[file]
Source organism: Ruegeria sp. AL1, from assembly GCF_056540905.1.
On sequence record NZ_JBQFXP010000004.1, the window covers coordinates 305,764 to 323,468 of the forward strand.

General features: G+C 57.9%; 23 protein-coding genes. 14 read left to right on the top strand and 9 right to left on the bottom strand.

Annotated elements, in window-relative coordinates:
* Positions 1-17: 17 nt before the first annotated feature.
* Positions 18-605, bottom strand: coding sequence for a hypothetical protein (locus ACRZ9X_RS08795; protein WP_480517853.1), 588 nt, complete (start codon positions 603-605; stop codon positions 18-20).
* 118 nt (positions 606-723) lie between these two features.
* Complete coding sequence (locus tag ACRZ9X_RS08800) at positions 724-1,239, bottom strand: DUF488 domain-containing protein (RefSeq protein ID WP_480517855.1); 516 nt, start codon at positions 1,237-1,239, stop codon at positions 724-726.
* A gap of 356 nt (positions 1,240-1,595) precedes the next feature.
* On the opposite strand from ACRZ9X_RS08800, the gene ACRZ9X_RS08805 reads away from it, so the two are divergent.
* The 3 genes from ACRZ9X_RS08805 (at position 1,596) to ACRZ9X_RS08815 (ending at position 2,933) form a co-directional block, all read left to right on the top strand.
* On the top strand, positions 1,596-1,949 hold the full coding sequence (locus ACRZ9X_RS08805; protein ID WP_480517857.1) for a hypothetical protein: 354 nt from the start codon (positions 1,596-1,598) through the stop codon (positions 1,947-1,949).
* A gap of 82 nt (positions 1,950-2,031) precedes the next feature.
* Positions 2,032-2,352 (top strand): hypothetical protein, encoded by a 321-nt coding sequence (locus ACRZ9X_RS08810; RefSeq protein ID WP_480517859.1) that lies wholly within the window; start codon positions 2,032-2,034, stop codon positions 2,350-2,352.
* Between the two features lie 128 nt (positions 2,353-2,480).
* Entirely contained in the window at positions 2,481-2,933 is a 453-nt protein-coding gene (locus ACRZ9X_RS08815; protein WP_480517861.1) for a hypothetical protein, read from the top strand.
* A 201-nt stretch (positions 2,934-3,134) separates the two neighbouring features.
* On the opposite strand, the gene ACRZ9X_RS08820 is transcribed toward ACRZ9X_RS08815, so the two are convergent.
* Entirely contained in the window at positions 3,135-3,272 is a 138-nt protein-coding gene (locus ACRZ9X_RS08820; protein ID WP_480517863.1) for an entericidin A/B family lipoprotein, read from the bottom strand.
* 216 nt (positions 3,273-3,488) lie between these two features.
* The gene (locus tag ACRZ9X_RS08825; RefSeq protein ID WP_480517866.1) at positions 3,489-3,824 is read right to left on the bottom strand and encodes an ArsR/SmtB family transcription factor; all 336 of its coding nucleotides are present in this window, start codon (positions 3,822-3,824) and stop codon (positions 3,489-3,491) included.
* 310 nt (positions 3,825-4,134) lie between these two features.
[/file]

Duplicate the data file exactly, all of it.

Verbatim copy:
Source organism: Ruegeria sp. AL1, from assembly GCF_056540905.1.
On sequence record NZ_JBQFXP010000004.1, the window covers coordinates 305,764 to 323,468 of the forward strand.

General features: G+C 57.9%; 23 protein-coding genes. 14 read left to right on the top strand and 9 right to left on the bottom strand.

Annotated elements, in window-relative coordinates:
* Positions 1-17: 17 nt before the first annotated feature.
* Positions 18-605, bottom strand: coding sequence for a hypothetical protein (locus ACRZ9X_RS08795; protein WP_480517853.1), 588 nt, complete (start codon positions 603-605; stop codon positions 18-20).
* 118 nt (positions 606-723) lie between these two features.
* Complete coding sequence (locus tag ACRZ9X_RS08800) at positions 724-1,239, bottom strand: DUF488 domain-containing protein (RefSeq protein ID WP_480517855.1); 516 nt, start codon at positions 1,237-1,239, stop codon at positions 724-726.
* A gap of 356 nt (positions 1,240-1,595) precedes the next feature.
* On the opposite strand from ACRZ9X_RS08800, the gene ACRZ9X_RS08805 reads away from it, so the two are divergent.
* The 3 genes from ACRZ9X_RS08805 (at position 1,596) to ACRZ9X_RS08815 (ending at position 2,933) form a co-directional block, all read left to right on the top strand.
* On the top strand, positions 1,596-1,949 hold the full coding sequence (locus ACRZ9X_RS08805; protein ID WP_480517857.1) for a hypothetical protein: 354 nt from the start codon (positions 1,596-1,598) through the stop codon (positions 1,947-1,949).
* A gap of 82 nt (positions 1,950-2,031) precedes the next feature.
* Positions 2,032-2,352 (top strand): hypothetical protein, encoded by a 321-nt coding sequence (locus ACRZ9X_RS08810; RefSeq protein ID WP_480517859.1) that lies wholly within the window; start codon positions 2,032-2,034, stop codon positions 2,350-2,352.
* Between the two features lie 128 nt (positions 2,353-2,480).
* Entirely contained in the window at positions 2,481-2,933 is a 453-nt protein-coding gene (locus ACRZ9X_RS08815; protein WP_480517861.1) for a hypothetical protein, read from the top strand.
* A 201-nt stretch (positions 2,934-3,134) separates the two neighbouring features.
* On the opposite strand, the gene ACRZ9X_RS08820 is transcribed toward ACRZ9X_RS08815, so the two are convergent.
* Entirely contained in the window at positions 3,135-3,272 is a 138-nt protein-coding gene (locus ACRZ9X_RS08820; protein ID WP_480517863.1) for an entericidin A/B family lipoprotein, read from the bottom strand.
* 216 nt (positions 3,273-3,488) lie between these two features.
* The gene (locus tag ACRZ9X_RS08825; RefSeq protein ID WP_480517866.1) at positions 3,489-3,824 is read right to left on the bottom strand and encodes an ArsR/SmtB family transcription factor; all 336 of its coding nucleotides are present in this window, start codon (positions 3,822-3,824) and stop codon (positions 3,489-3,491) included.
* 310 nt (positions 3,825-4,134) lie between these two features.